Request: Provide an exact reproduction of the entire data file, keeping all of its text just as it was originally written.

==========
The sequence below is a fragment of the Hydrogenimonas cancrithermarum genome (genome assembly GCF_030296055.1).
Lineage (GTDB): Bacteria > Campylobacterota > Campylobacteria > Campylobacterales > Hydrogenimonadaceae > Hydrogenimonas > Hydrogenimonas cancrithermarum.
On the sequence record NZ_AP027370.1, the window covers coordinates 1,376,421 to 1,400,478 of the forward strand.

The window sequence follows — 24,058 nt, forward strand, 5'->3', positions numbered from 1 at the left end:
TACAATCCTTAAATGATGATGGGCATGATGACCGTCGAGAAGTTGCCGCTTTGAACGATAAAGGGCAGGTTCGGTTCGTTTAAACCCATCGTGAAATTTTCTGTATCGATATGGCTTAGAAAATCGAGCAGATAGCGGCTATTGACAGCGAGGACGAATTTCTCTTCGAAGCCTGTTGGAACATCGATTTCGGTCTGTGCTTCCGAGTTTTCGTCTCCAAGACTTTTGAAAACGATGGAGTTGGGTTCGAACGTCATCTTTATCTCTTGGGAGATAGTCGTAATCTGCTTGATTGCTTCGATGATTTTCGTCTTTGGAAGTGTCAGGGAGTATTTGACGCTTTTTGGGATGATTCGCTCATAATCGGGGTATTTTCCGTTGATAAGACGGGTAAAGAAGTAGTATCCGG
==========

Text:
The sequence below is a fragment of the Hydrogenimonas cancrithermarum genome (genome assembly GCF_030296055.1).
Lineage (GTDB): Bacteria > Campylobacterota > Campylobacteria > Campylobacterales > Hydrogenimonadaceae > Hydrogenimonas > Hydrogenimonas cancrithermarum.
On the sequence record NZ_AP027370.1, the window covers coordinates 1,376,421 to 1,400,478 of the forward strand.

The window sequence follows — 24,058 nt, forward strand, 5'->3', positions numbered from 1 at the left end:
TACAATCCTTAAATGATGATGGGCATGATGACCGTCGAGAAGTTGCCGCTTTGAACGATAAAGGGCAGGTTCGGTTCGTTTAAACCCATCGTGAAATTTTCTGTATCGATATGGCTTAGAAAATCGAGCAGATAGCGGCTATTGACAGCGAGGACGAATTTCTCTTCGAAGCCTGTTGGAACATCGATTTCGGTCTGTGCTTCCGAGTTTTCGTCTCCAAGACTTTTGAAAACGATGGAGTTGGGTTCGAACGTCATCTTTATCTCTTGGGAGATAGTCGTAATCTGCTTGATTGCTTCGATGATTTTCGTCTTTGGAAGTGTCAGGGAGTATTTGACGCTTTTTGGGATGATTCGCTCATAATCGGGGTATTTTCCGTTGATAAGACGGGTAAAGAAGTAGTATCCGG